A cottontail hopped towards shelter up ahead, in no great hurry, white tail bobbing. Plants in the wash have been reborn with the recent rains. Ironwood trees bend graciously offering tender leaves to grazers. Triangleleaf bursage stands sturdy in the face of the rising heat and a turpentine bush has produced a crop of yellow flowers already withered on the stems.
Movement on the hillside caught my eye. An emaciated coyote melted in and out of view as she trotted up the slope and disappeared through the creosote at the lip of the wash. A half grown pup bounded behind her. If he was a domestic puppy he’d be weaning age, still fluffy. A second pup paused, staring back over his shoulder. He held one front foot off the ground and I could see a large cholla cactus bud was stuck on his leg near the foot. After a moment the pup chased the others up the hill, limping.
The cholla is a cruel plant, dropping bristling segments to the ground as a propagation method. The segments root where they drop, where the wind blows them, or hitch a ride on a passing animal. Once imbedded in the flesh the barbed spines are tricky to remove, as whatever is used to grab the painful burr is then also impaled. Coyotes are highly intelligent creatures and these live around chollas. I’m hoping mom has a method for removing cactus spines from puppy feet.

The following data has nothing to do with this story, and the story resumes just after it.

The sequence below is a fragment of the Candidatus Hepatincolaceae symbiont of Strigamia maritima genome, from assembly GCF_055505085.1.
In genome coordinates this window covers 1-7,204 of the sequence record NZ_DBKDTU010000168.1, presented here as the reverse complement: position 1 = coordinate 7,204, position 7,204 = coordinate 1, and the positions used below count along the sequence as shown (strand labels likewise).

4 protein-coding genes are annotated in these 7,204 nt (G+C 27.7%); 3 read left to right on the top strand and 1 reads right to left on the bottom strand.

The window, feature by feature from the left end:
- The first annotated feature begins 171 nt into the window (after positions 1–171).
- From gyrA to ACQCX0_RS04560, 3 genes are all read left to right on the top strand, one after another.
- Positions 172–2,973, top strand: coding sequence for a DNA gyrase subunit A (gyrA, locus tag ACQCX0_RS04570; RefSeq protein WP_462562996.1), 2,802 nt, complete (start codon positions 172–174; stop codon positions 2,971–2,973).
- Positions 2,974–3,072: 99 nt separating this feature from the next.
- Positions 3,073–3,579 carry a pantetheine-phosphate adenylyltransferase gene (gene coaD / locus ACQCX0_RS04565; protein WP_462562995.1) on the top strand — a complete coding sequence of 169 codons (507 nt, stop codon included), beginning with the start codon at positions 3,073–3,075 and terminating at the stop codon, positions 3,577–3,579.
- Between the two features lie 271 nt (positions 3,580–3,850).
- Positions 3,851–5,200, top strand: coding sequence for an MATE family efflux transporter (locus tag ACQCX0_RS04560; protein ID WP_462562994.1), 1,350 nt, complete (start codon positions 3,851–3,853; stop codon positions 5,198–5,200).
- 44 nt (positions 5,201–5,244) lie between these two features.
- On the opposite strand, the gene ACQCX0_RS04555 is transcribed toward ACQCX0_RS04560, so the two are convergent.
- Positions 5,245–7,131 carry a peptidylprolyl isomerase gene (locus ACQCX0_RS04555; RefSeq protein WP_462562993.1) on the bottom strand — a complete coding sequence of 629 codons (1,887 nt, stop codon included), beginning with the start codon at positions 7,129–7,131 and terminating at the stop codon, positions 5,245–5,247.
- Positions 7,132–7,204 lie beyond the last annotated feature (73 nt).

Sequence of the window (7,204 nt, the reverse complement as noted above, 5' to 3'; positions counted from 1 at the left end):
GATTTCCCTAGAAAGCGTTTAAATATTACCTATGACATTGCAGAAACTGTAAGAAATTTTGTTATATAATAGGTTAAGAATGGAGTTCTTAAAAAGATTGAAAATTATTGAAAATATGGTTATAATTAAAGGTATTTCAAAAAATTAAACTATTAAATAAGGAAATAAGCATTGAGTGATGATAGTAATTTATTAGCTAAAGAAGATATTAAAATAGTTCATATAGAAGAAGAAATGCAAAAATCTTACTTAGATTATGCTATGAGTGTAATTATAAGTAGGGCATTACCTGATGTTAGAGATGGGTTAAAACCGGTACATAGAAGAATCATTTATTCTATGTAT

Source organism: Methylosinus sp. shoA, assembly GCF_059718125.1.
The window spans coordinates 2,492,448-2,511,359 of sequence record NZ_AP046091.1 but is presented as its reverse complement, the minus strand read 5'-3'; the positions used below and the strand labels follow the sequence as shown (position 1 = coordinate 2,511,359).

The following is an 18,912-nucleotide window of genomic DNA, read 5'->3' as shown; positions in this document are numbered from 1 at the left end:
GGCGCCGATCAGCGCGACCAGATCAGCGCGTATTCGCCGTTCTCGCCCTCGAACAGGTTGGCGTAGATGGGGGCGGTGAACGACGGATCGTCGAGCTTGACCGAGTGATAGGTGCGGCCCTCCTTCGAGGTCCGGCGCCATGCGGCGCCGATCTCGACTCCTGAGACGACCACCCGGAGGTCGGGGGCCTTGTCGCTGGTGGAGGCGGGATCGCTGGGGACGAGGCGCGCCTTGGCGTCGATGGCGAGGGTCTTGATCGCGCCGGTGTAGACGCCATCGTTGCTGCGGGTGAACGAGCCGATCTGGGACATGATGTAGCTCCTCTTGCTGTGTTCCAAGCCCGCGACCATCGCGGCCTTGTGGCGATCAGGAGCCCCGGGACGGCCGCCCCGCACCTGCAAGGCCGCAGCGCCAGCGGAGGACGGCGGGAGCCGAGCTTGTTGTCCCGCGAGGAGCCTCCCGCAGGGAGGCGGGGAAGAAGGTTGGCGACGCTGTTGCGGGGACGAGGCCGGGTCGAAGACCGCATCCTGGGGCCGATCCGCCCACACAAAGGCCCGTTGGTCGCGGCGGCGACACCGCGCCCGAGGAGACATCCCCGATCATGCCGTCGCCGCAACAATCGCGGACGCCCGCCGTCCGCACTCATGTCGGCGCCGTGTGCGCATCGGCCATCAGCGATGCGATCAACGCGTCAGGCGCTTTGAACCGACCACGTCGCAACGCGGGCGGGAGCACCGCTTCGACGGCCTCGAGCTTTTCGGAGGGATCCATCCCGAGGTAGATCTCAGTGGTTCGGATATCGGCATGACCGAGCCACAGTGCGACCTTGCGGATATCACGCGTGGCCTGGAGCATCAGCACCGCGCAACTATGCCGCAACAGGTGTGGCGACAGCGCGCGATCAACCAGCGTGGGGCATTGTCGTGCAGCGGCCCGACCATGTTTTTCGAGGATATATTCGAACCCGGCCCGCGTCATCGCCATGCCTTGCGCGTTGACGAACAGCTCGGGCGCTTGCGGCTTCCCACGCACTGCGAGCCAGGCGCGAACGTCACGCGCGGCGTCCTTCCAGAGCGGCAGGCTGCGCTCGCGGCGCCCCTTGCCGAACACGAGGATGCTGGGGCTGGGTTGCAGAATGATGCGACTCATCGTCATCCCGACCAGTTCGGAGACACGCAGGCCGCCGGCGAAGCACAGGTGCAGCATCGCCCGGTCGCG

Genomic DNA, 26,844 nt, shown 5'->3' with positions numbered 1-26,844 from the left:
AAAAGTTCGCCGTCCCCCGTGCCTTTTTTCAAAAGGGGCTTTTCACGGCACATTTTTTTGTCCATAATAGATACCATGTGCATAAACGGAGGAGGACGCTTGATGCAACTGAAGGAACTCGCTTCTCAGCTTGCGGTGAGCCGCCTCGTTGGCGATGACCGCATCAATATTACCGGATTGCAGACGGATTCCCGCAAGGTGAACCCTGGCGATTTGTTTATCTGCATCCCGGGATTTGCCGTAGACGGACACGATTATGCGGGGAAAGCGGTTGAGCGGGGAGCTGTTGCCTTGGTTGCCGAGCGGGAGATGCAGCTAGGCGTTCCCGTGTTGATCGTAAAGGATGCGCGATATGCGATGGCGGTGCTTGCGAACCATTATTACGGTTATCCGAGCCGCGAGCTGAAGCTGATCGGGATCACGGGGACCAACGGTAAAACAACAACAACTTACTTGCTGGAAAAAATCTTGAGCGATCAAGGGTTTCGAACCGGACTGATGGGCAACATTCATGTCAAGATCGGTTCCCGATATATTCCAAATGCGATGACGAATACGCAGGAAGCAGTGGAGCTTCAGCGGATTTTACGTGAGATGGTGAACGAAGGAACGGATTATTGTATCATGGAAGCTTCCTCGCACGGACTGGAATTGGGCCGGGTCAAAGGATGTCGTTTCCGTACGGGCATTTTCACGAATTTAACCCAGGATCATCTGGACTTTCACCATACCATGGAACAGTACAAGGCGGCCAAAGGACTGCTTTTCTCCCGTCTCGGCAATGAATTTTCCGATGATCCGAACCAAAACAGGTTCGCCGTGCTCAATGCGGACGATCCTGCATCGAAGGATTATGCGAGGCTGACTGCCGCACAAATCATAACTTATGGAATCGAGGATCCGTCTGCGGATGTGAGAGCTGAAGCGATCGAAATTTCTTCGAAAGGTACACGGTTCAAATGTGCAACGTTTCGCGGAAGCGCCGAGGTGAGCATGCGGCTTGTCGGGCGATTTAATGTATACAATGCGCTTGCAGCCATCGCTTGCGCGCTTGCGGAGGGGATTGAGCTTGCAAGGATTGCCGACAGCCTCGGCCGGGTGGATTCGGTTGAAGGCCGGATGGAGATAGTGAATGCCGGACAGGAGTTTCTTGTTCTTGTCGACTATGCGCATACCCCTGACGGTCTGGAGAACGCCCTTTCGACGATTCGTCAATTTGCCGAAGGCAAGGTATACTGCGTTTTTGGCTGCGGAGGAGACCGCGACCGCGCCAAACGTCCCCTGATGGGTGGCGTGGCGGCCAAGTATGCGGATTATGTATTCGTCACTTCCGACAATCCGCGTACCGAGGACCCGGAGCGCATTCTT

I saw good-sized holes in the sandy banks of the wash, burrow entrances where dried cholla husks were piled like security gates, but no tortoises and no snakes. A small snake did show up in our pool this weekend, perhaps dropped there by a bird. The snake was 14” long with two dark stripes running the length of its pencil thin, cream colored body. Lustrous tan plates armored the top if its head, and large round eyes stared, still open. The Mojave Patch-nosed snake is an agile, diurnal hunter, chasing down lizards, mice, eggs and birds. I’d sure love to see this unusual snake out in the desert in happier circumstances.